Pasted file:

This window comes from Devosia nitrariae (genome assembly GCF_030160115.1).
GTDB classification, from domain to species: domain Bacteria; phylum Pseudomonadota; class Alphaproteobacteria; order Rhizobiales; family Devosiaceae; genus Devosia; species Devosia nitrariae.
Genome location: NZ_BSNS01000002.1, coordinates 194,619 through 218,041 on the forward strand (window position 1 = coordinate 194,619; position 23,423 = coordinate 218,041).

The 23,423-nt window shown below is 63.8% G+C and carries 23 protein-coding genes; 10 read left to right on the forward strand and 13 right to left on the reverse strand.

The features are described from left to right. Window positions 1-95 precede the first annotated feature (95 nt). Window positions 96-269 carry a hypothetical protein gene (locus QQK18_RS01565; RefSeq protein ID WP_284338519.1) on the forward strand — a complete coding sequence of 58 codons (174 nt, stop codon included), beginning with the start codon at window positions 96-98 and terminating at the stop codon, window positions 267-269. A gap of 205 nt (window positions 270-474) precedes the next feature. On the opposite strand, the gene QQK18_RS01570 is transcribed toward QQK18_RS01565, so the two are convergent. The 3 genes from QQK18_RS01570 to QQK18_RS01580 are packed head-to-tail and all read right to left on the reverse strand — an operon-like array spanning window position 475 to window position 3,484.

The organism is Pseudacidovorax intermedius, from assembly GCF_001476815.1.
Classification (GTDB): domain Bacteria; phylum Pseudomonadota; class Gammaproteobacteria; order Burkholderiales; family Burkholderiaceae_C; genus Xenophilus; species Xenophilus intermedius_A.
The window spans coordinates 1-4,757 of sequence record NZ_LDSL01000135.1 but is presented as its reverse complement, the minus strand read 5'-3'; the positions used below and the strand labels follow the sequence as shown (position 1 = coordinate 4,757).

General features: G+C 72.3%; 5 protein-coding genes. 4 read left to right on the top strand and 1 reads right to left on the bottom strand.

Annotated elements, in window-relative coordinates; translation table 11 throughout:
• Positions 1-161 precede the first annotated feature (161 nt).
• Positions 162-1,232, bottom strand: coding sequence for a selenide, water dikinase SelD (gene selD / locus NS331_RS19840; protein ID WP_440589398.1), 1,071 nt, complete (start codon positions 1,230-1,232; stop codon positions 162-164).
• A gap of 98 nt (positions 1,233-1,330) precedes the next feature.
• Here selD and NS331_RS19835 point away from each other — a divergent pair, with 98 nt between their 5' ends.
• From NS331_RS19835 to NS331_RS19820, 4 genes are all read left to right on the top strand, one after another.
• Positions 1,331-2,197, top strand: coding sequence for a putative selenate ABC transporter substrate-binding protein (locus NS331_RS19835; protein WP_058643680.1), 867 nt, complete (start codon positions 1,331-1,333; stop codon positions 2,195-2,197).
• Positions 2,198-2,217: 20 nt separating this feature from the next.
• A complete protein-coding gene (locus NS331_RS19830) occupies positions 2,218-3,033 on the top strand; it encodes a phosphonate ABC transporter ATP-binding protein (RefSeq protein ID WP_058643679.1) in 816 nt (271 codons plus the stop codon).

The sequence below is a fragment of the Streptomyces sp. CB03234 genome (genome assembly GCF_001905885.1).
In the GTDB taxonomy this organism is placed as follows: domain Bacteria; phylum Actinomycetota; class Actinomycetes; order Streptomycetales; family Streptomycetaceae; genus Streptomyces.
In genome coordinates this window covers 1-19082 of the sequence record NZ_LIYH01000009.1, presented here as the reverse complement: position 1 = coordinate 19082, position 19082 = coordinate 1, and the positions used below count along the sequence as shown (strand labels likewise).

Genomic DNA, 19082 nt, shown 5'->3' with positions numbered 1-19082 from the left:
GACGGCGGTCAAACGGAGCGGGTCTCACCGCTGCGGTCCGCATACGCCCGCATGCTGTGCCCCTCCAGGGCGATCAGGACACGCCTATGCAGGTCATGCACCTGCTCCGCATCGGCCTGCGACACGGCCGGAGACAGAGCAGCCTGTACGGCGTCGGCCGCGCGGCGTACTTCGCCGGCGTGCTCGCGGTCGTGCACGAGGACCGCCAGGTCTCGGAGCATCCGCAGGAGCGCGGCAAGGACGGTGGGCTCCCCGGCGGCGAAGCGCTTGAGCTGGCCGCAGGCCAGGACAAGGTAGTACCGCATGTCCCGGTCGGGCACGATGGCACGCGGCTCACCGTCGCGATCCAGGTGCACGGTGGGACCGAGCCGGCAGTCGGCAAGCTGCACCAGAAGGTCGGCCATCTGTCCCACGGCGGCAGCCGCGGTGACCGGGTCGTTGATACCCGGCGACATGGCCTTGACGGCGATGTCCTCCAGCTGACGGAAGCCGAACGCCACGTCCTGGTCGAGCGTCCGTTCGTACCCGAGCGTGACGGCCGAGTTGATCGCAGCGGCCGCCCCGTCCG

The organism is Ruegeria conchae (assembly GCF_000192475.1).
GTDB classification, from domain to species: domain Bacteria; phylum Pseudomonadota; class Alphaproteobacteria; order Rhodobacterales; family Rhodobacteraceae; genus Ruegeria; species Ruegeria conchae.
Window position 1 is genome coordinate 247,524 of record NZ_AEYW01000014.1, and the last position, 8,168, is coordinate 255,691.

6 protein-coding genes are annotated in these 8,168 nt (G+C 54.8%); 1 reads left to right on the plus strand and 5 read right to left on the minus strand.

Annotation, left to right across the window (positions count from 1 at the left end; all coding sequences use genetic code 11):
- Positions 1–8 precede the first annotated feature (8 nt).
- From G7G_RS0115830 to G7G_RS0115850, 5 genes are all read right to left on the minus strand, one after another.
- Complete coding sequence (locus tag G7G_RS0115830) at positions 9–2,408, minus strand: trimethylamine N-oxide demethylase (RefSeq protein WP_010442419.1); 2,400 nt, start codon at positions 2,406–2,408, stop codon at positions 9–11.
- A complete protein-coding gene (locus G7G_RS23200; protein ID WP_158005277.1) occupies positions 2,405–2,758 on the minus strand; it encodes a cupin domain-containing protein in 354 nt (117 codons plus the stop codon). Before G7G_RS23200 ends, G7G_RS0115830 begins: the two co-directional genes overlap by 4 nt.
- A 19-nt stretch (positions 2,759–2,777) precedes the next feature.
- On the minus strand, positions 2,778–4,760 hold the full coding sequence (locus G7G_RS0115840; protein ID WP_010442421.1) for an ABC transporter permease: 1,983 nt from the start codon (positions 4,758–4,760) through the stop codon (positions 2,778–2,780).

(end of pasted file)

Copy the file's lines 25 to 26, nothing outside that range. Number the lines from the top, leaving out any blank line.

GTDB classification, from domain to species: domain Bacteria; phylum Pseudomonadota; class Alphaproteobacteria; order Rhodobacterales; family Rhodobacteraceae; genus Ruegeria; species Ruegeria conchae.
Window position 1 is genome coordinate 247,524 of record NZ_AEYW01000014.1, and the last position, 8,168, is coordinate 255,691.